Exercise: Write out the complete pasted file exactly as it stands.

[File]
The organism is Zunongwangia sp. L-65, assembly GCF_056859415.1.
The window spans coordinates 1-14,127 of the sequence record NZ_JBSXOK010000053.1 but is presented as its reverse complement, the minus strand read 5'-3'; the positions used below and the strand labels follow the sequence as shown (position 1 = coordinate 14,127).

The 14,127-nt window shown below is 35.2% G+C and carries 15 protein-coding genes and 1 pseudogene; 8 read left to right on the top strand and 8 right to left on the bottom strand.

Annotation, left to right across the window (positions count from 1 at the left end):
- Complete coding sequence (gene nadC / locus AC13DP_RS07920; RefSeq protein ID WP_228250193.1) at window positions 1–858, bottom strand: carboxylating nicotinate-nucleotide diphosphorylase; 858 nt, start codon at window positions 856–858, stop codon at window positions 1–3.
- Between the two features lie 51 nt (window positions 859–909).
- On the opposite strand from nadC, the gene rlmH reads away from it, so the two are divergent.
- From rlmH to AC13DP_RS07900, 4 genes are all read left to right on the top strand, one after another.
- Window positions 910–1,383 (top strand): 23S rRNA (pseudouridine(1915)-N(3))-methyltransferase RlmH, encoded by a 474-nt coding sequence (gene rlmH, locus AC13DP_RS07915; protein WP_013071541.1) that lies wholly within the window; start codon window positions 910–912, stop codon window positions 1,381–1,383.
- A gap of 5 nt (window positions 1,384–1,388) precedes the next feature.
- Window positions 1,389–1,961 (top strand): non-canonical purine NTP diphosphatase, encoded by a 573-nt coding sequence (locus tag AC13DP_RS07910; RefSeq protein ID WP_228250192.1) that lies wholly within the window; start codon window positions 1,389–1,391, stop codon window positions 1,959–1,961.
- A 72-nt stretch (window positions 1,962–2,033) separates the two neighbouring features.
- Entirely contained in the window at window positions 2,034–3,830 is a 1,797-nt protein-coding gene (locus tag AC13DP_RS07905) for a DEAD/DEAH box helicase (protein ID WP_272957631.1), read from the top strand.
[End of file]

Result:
The organism is Zunongwangia sp. L-65, assembly GCF_056859415.1.
The window spans coordinates 1-14,127 of the sequence record NZ_JBSXOK010000053.1 but is presented as its reverse complement, the minus strand read 5'-3'; the positions used below and the strand labels follow the sequence as shown (position 1 = coordinate 14,127).

The 14,127-nt window shown below is 35.2% G+C and carries 15 protein-coding genes and 1 pseudogene; 8 read left to right on the top strand and 8 right to left on the bottom strand.

Annotation, left to right across the window (positions count from 1 at the left end):
- Complete coding sequence (gene nadC / locus AC13DP_RS07920; RefSeq protein ID WP_228250193.1) at window positions 1–858, bottom strand: carboxylating nicotinate-nucleotide diphosphorylase; 858 nt, start codon at window positions 856–858, stop codon at window positions 1–3.
- Between the two features lie 51 nt (window positions 859–909).
- On the opposite strand from nadC, the gene rlmH reads away from it, so the two are divergent.
- From rlmH to AC13DP_RS07900, 4 genes are all read left to right on the top strand, one after another.
- Window positions 910–1,383 (top strand): 23S rRNA (pseudouridine(1915)-N(3))-methyltransferase RlmH, encoded by a 474-nt coding sequence (gene rlmH, locus AC13DP_RS07915; protein WP_013071541.1) that lies wholly within the window; start codon window positions 910–912, stop codon window positions 1,381–1,383.
- A gap of 5 nt (window positions 1,384–1,388) precedes the next feature.
- Window positions 1,389–1,961 (top strand): non-canonical purine NTP diphosphatase, encoded by a 573-nt coding sequence (locus tag AC13DP_RS07910; RefSeq protein ID WP_228250192.1) that lies wholly within the window; start codon window positions 1,389–1,391, stop codon window positions 1,959–1,961.
- A 72-nt stretch (window positions 1,962–2,033) separates the two neighbouring features.
- Entirely contained in the window at window positions 2,034–3,830 is a 1,797-nt protein-coding gene (locus tag AC13DP_RS07905) for a DEAD/DEAH box helicase (protein ID WP_272957631.1), read from the top strand.